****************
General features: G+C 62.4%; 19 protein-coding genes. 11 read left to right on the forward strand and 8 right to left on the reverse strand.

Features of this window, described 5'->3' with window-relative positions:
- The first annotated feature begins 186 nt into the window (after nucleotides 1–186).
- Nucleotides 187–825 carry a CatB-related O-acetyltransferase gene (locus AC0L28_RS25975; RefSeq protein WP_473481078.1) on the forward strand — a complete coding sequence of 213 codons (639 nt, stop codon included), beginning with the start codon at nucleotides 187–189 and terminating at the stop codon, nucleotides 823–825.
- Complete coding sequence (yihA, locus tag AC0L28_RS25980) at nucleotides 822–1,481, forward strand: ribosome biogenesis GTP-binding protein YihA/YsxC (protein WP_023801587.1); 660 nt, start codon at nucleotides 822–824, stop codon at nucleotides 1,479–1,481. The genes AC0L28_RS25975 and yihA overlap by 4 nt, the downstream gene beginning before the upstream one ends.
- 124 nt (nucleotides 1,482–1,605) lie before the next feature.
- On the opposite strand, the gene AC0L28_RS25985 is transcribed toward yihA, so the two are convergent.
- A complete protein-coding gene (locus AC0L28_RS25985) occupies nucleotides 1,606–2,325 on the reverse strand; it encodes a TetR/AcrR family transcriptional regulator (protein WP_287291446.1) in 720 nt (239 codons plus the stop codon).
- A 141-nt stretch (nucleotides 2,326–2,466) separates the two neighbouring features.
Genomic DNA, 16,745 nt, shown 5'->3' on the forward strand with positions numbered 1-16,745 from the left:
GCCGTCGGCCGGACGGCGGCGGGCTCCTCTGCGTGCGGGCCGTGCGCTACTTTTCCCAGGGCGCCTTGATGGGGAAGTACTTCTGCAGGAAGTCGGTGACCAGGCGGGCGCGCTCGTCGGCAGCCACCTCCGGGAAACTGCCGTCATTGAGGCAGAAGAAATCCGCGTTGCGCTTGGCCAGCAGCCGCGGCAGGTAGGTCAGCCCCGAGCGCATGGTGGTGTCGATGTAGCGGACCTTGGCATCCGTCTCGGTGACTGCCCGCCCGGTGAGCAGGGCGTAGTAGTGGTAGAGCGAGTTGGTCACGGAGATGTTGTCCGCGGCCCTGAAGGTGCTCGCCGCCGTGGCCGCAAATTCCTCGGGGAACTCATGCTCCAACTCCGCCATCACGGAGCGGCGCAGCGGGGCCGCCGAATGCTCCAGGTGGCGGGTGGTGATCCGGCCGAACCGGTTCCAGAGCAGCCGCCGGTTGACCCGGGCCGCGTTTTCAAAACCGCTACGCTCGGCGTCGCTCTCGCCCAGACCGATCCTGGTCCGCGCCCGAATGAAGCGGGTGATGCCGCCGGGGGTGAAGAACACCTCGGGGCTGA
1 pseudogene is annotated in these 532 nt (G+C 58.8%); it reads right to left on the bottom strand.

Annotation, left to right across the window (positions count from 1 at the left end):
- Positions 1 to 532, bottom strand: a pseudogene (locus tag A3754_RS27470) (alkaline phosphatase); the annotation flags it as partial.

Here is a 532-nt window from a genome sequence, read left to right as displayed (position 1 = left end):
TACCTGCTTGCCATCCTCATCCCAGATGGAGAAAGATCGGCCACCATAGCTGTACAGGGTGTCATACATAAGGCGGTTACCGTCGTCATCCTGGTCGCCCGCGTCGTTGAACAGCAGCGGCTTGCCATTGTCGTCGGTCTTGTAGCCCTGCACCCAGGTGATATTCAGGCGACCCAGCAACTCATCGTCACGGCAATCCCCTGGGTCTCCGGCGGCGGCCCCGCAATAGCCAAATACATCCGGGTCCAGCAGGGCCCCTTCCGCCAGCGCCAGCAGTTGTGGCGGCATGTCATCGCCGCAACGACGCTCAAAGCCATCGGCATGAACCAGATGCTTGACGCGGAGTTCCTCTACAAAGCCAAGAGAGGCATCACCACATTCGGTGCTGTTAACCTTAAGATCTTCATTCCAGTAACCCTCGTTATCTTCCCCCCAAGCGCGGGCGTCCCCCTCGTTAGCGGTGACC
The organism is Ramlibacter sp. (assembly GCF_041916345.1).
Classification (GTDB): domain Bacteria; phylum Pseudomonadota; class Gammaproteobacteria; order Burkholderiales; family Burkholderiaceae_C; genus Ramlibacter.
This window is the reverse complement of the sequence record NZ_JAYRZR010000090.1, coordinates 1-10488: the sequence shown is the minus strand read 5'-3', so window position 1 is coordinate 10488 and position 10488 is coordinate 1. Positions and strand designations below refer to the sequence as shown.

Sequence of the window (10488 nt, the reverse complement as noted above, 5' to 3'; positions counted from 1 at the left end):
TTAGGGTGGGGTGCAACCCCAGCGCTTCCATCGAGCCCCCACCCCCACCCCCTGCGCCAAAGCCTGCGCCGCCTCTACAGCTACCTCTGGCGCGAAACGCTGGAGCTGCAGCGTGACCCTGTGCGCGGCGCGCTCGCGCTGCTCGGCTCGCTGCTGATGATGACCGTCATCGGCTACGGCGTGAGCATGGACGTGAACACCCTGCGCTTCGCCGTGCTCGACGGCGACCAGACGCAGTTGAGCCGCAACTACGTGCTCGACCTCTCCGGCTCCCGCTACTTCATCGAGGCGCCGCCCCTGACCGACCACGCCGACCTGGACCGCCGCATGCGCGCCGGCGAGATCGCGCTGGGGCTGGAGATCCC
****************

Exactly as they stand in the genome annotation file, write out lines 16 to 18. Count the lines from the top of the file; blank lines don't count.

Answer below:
TACCTGCTTGCCATCCTCATCCCAGATGGAGAAAGATCGGCCACCATAGCTGTACAGGGTGTCATACATAAGGCGGTTACCGTCGTCATCCTGGTCGCCCGCGTCGTTGAACAGCAGCGGCTTGCCATTGTCGTCGGTCTTGTAGCCCTGCACCCAGGTGATATTCAGGCGACCCAGCAACTCATCGTCACGGCAATCCCCTGGGTCTCCGGCGGCGGCCCCGCAATAGCCAAATACATCCGGGTCCAGCAGGGCCCCTTCCGCCAGCGCCAGCAGTTGTGGCGGCATGTCATCGCCGCAACGACGCTCAAAGCCATCGGCATGAACCAGATGCTTGACGCGGAGTTCCTCTACAAAGCCAAGAGAGGCATCACCACATTCGGTGCTGTTAACCTTAAGATCTTCATTCCAGTAACCCTCGTTATCTTCCCCCCAAGCGCGGGCGTCCCCCTCGTTAGCGGTGACC
The organism is Ramlibacter sp. (assembly GCF_041916345.1).
Classification (GTDB): domain Bacteria; phylum Pseudomonadota; class Gammaproteobacteria; order Burkholderiales; family Burkholderiaceae_C; genus Ramlibacter.